On Sunday, December 12, Magnus Carlsen of Norway lifted the trophy for the World Championship aloft for the fifth time in a row. The closing ceremony was broadcast live on a range of media and culminated with the champion, a gold medal around his neck, trophy raised, in a long, breezy shower of gold confetti.
It wouldn’t be an event ceremony without a series of dignitary speeches to round off and reflect on the occasion. Master of Ceremonies Maurice Ashley called upon Omar Shehadeh, the Chief International Participants Officer of Expo 2020 Dubai, the host and partner that was ready to help stage the championship in such uncertain, pandemic times.
Shehadeh joked that he was disappointed not to be making the first move in game 12 as planned before congratulating both players and hoping that they would take time to sightsee in the host country. He also referenced the immensity of the exciting project, with planning for the match taking place over two long and hectic years.
The CEO of PhosAgro, FIDE’s long-term sponsor and partner, was the next speaker. Andrey Guryev had apologized to the champion in the pre-match press conference – for being unable to hide his hopes for a return of the chess crown to Russia.
Having sponsored four consecutive title matches, Guryev has seen many Carlsen victories but found some comfort in two challengers he could root for during this time. Renewing his pledge to “continue to develop a new generation of players”, he congratulated ‘Iron Magnus’ on his victory. “For now, the Norwegian king of chess remains unbeatable,” he said.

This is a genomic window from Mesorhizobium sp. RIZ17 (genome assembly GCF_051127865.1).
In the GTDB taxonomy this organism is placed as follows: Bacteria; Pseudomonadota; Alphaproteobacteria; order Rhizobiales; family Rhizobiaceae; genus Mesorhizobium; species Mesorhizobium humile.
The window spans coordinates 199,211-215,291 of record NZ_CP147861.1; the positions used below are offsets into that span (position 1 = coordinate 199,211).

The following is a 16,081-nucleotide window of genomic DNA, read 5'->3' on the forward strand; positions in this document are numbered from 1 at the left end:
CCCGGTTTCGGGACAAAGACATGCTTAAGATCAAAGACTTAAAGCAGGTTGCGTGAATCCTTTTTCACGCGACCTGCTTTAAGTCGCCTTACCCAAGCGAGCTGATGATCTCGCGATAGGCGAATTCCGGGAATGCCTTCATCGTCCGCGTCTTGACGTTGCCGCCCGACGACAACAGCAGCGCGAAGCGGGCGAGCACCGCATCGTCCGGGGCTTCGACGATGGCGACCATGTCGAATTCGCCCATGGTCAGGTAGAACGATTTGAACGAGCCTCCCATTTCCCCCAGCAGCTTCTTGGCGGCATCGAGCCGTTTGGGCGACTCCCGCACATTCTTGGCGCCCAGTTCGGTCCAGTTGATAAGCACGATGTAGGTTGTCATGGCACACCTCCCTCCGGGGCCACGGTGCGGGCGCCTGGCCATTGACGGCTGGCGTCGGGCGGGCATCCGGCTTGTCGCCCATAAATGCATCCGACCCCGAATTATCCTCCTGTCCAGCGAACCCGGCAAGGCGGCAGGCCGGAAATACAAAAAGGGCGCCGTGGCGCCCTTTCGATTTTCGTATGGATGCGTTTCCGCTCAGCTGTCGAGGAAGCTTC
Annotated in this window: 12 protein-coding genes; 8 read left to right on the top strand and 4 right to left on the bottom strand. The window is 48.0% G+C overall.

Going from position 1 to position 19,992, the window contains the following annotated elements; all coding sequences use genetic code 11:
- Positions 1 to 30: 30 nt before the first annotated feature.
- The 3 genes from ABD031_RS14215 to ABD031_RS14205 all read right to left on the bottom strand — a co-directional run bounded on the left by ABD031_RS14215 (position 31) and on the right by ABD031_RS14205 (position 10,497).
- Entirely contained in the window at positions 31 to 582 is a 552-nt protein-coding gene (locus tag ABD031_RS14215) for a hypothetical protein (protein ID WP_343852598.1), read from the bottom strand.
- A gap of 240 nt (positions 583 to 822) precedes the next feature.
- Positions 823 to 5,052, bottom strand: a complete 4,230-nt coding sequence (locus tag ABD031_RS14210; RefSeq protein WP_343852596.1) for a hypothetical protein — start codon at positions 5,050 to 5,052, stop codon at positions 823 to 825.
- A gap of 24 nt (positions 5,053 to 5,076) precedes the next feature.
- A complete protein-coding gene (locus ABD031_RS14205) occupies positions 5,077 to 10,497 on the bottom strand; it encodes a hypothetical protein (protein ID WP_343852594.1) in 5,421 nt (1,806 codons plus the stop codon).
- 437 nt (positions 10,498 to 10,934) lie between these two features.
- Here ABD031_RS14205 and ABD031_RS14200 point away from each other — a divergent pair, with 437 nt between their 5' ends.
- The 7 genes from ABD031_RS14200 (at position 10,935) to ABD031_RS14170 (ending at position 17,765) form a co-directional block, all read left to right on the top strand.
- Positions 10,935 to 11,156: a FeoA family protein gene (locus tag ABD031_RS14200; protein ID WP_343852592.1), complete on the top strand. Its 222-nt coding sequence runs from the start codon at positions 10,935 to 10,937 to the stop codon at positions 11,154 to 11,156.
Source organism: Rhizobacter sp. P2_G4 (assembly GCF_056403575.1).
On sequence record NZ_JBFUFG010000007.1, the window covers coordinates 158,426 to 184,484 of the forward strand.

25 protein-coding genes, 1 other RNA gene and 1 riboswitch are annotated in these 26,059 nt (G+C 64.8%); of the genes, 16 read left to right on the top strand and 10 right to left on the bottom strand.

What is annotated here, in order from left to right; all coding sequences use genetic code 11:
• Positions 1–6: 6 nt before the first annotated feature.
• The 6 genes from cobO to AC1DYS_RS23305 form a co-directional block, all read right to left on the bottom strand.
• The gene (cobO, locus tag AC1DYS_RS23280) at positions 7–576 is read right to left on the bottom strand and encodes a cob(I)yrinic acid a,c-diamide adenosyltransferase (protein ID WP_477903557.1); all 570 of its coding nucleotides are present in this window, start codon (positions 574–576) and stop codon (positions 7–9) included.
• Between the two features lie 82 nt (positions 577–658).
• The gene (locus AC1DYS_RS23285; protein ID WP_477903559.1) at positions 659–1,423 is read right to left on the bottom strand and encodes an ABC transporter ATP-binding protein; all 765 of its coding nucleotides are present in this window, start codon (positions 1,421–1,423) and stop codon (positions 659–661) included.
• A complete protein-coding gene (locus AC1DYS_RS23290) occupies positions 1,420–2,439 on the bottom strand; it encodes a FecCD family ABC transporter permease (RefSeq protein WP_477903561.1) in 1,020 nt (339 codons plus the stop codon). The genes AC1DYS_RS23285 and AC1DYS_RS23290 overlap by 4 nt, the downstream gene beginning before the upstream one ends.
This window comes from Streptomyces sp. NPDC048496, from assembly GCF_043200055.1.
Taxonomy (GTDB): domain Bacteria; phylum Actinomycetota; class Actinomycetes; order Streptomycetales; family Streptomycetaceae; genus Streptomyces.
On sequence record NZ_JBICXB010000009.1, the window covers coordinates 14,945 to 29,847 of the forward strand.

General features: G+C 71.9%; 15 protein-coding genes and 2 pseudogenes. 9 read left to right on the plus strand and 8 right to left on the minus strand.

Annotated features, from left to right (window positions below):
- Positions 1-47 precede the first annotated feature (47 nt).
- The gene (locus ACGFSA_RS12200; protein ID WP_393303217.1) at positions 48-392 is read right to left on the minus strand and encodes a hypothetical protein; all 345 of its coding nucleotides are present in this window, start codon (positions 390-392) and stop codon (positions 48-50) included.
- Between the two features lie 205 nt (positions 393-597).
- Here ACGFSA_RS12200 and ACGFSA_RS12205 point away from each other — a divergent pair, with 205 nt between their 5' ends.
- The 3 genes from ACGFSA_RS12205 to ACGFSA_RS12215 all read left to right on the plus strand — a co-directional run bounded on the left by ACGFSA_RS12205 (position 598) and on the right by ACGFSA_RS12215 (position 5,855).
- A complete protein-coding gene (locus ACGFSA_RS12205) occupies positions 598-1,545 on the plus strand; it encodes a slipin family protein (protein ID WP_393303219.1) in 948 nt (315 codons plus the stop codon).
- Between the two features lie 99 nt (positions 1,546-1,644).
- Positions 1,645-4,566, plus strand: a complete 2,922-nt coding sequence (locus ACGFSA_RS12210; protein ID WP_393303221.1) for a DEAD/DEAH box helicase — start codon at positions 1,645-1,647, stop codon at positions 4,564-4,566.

FIDE President Arkady Dvorkovich gave the final speech before the coronation. He also devoted time to thank all those involved in the immense effort required to complete an unusually lengthy and problematic title cycle, as well as the media and commentators gathered in Dubai who helped focus so much attention on the event. The sponsors and players were also honoured, with an emphasis on the valuable experience gained by the challenger, and Carlsen’s consistency, persistence and love for the game singled out.
Concluding the preliminary formalities, Dvorkovich called Carlsen ‘a huge ambassador of chess throughout the world’. “Thank you for your contribution and for the entire team that helped achieve that.”
Prizes and parting words
Challenger Ian Nepomniachtchi was called up to receive the always underappreciated, bittersweet silver medal before the layering of awards on the champion and the climactic explosion of gold.
The winner’s speech came after Magnus was draped with the laurel wreath and managed to grip a microphone amidst all the prizes hanging from him. After thanking FIDE and the Expo in Dubai for a ‘very pleasant experience’ before moving on to more personal matters. He thanked his family and team:
“Even at a moment when my motivation may have been lacking a little bit for this particular championship, theirs never wavered,” he said.
“Usually, at the end of these championships, there are things you are happy with and things you are less happy with, but this time I can say I’m fully satisfied with my performance – and that’s a great feeling!”
Trophy details: The FIDE World Championship Cup Dubai 2021, weighing over 5 kilograms, is made of 925 sterling silver with 999 gold plating, dolerite, and obsidian, and is set with 39 pearls and a diamond. The cup was designed by FIDE and created by masters of the CHAMOVSKIKH Jewelry House with the support of the Sverdlovsk Region Chess Federation, represented by its president Andrey Simanovsky, owner of SIMA-LAND.
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